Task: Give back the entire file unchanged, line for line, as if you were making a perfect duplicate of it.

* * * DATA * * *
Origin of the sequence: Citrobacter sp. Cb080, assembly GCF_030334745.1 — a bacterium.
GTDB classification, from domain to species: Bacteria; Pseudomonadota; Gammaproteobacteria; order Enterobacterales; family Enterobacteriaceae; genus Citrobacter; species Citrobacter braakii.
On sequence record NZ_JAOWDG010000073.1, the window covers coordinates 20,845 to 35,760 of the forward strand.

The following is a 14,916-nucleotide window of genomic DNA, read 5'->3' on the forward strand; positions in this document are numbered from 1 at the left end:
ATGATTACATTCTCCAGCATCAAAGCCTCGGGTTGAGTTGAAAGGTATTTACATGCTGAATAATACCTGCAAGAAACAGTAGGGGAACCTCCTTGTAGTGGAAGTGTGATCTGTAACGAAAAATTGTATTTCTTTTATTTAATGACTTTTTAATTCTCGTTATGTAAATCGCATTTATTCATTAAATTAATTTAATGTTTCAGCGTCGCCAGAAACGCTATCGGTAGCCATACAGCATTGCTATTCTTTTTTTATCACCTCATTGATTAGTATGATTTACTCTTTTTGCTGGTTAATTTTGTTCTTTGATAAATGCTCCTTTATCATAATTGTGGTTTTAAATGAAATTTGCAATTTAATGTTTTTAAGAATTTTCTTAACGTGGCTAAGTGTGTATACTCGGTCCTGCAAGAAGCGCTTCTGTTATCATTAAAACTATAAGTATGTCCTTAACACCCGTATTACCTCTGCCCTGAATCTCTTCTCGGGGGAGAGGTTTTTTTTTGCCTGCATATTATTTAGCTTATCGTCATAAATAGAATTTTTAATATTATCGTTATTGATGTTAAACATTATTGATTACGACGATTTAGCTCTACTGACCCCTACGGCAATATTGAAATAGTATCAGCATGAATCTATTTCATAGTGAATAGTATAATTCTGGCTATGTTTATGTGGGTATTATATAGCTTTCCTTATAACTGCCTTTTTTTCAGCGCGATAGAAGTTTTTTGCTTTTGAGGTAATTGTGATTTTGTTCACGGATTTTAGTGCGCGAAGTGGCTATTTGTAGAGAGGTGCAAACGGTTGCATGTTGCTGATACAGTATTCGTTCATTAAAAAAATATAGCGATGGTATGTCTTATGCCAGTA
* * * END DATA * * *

Origin of the sequence: Citrobacter sp. Cb080, assembly GCF_030334745.1 — a bacterium.
GTDB classification, from domain to species: Bacteria; Pseudomonadota; Gammaproteobacteria; order Enterobacterales; family Enterobacteriaceae; genus Citrobacter; species Citrobacter braakii.
On sequence record NZ_JAOWDG010000073.1, the window covers coordinates 20,845 to 35,760 of the forward strand.

The following is a 14,916-nucleotide window of genomic DNA, read 5'->3' on the forward strand; positions in this document are numbered from 1 at the left end:
ATGATTACATTCTCCAGCATCAAAGCCTCGGGTTGAGTTGAAAGGTATTTACATGCTGAATAATACCTGCAAGAAACAGTAGGGGAACCTCCTTGTAGTGGAAGTGTGATCTGTAACGAAAAATTGTATTTCTTTTATTTAATGACTTTTTAATTCTCGTTATGTAAATCGCATTTATTCATTAAATTAATTTAATGTTTCAGCGTCGCCAGAAACGCTATCGGTAGCCATACAGCATTGCTATTCTTTTTTTATCACCTCATTGATTAGTATGATTTACTCTTTTTGCTGGTTAATTTTGTTCTTTGATAAATGCTCCTTTATCATAATTGTGGTTTTAAATGAAATTTGCAATTTAATGTTTTTAAGAATTTTCTTAACGTGGCTAAGTGTGTATACTCGGTCCTGCAAGAAGCGCTTCTGTTATCATTAAAACTATAAGTATGTCCTTAACACCCGTATTACCTCTGCCCTGAATCTCTTCTCGGGGGAGAGGTTTTTTTTTGCCTGCATATTATTTAGCTTATCGTCATAAATAGAATTTTTAATATTATCGTTATTGATGTTAAACATTATTGATTACGACGATTTAGCTCTACTGACCCCTACGGCAATATTGAAATAGTATCAGCATGAATCTATTTCATAGTGAATAGTATAATTCTGGCTATGTTTATGTGGGTATTATATAGCTTTCCTTATAACTGCCTTTTTTTCAGCGCGATAGAAGTTTTTTGCTTTTGAGGTAATTGTGATTTTGTTCACGGATTTTAGTGCGCGAAGTGGCTATTTGTAGAGAGGTGCAAACGGTTGCATGTTGCTGATACAGTATTCGTTCATTAAAAAAATATAGCGATGGTATGTCTTATGCCAGTA